- Giving Offence: Essays on Censorship by J.M. Coetzee
Chicago, 289 pp, $27.50, March 1996, ISBN 0 226 11174 1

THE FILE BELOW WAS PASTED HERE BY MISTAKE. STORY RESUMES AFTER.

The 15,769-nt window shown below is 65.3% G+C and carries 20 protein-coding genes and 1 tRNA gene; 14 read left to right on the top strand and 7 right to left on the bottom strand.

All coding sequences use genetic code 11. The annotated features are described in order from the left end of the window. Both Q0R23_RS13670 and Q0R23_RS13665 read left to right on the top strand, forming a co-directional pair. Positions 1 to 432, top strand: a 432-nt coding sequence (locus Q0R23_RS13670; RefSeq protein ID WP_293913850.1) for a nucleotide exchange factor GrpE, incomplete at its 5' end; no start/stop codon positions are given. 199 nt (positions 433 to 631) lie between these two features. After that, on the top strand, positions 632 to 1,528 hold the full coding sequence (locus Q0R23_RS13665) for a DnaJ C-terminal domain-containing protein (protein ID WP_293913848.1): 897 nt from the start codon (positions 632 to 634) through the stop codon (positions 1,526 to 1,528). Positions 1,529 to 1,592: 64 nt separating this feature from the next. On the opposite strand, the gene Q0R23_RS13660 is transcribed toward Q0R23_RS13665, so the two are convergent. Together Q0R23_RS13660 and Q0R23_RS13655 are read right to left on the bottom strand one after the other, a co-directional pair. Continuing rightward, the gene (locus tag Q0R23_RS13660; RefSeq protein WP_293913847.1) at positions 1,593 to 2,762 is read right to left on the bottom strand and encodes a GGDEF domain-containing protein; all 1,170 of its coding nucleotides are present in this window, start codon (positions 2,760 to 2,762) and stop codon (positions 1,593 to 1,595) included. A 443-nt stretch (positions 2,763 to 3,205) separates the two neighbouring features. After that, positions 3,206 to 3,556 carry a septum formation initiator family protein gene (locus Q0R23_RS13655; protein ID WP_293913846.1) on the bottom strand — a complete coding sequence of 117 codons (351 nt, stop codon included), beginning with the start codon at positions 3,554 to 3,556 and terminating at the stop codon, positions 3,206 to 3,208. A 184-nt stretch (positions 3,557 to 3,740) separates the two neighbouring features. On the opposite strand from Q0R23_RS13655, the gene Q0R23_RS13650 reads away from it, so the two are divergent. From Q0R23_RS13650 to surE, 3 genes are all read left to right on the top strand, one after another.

When Andrei Sinyavsky looked up tsenzura in a Soviet dictionary of foreign words imported into Russian, it wasn’t there. ‘The word censorship was itself censored.’ Censorship is ashamed of itself. It is also ridiculous: a censor, J.M. Coetzee writes, is like a man trying to stop his penis from standing up. To censor is to give proof that one is in the grip of that which one wishes to forbid others desiring. Not even feminist critics of pornography like the philosopher Catharine MacKinnon actually want to censor pornography. ‘Censoring pornography would not delegitimise it; I want to delegitimise it.’ Besides, ‘censorship excites men a lot.’
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